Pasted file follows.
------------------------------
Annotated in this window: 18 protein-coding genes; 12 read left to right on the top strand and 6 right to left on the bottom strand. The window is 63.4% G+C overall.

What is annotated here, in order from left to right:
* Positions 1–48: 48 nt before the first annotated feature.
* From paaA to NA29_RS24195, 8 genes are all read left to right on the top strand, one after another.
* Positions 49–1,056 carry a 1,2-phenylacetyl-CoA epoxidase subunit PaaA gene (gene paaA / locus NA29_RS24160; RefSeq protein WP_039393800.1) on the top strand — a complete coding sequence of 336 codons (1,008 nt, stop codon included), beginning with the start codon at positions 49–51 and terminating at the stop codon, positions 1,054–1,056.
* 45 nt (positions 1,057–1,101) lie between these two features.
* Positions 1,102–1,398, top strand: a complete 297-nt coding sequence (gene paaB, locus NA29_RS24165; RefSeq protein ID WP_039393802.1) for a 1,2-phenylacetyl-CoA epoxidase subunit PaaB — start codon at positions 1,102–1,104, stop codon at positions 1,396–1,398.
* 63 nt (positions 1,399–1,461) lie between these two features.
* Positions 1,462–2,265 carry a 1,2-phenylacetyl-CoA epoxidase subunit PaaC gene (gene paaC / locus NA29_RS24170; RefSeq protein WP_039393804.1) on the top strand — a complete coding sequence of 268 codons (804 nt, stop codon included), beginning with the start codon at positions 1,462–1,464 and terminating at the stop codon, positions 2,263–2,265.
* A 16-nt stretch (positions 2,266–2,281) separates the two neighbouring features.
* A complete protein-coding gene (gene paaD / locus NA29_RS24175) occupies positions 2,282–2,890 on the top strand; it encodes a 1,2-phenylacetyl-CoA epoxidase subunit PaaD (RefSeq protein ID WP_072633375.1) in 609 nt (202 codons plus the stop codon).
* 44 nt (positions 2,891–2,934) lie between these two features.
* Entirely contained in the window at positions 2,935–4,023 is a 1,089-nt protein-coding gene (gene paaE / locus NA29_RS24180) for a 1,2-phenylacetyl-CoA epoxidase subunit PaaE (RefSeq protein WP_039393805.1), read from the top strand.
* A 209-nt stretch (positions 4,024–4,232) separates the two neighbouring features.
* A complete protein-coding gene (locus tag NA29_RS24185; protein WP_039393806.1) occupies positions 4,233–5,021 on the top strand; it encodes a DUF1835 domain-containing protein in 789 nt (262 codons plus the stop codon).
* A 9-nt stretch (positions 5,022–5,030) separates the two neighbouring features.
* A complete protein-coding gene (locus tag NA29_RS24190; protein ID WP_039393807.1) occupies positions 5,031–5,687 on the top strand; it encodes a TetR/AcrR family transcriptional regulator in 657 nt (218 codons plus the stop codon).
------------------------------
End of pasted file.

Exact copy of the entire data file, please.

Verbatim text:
Annotated in this window: 18 protein-coding genes; 12 read left to right on the top strand and 6 right to left on the bottom strand. The window is 63.4% G+C overall.

What is annotated here, in order from left to right:
* Positions 1–48: 48 nt before the first annotated feature.
* From paaA to NA29_RS24195, 8 genes are all read left to right on the top strand, one after another.
* Positions 49–1,056 carry a 1,2-phenylacetyl-CoA epoxidase subunit PaaA gene (gene paaA / locus NA29_RS24160; RefSeq protein WP_039393800.1) on the top strand — a complete coding sequence of 336 codons (1,008 nt, stop codon included), beginning with the start codon at positions 49–51 and terminating at the stop codon, positions 1,054–1,056.
* 45 nt (positions 1,057–1,101) lie between these two features.
* Positions 1,102–1,398, top strand: a complete 297-nt coding sequence (gene paaB, locus NA29_RS24165; RefSeq protein ID WP_039393802.1) for a 1,2-phenylacetyl-CoA epoxidase subunit PaaB — start codon at positions 1,102–1,104, stop codon at positions 1,396–1,398.
* 63 nt (positions 1,399–1,461) lie between these two features.
* Positions 1,462–2,265 carry a 1,2-phenylacetyl-CoA epoxidase subunit PaaC gene (gene paaC / locus NA29_RS24170; RefSeq protein WP_039393804.1) on the top strand — a complete coding sequence of 268 codons (804 nt, stop codon included), beginning with the start codon at positions 1,462–1,464 and terminating at the stop codon, positions 2,263–2,265.
* A 16-nt stretch (positions 2,266–2,281) separates the two neighbouring features.
* A complete protein-coding gene (gene paaD / locus NA29_RS24175) occupies positions 2,282–2,890 on the top strand; it encodes a 1,2-phenylacetyl-CoA epoxidase subunit PaaD (RefSeq protein ID WP_072633375.1) in 609 nt (202 codons plus the stop codon).
* 44 nt (positions 2,891–2,934) lie between these two features.
* Entirely contained in the window at positions 2,935–4,023 is a 1,089-nt protein-coding gene (gene paaE / locus NA29_RS24180) for a 1,2-phenylacetyl-CoA epoxidase subunit PaaE (RefSeq protein WP_039393805.1), read from the top strand.
* A 209-nt stretch (positions 4,024–4,232) separates the two neighbouring features.
* A complete protein-coding gene (locus tag NA29_RS24185; protein WP_039393806.1) occupies positions 4,233–5,021 on the top strand; it encodes a DUF1835 domain-containing protein in 789 nt (262 codons plus the stop codon).
* A 9-nt stretch (positions 5,022–5,030) separates the two neighbouring features.
* A complete protein-coding gene (locus tag NA29_RS24190; protein ID WP_039393807.1) occupies positions 5,031–5,687 on the top strand; it encodes a TetR/AcrR family transcriptional regulator in 657 nt (218 codons plus the stop codon).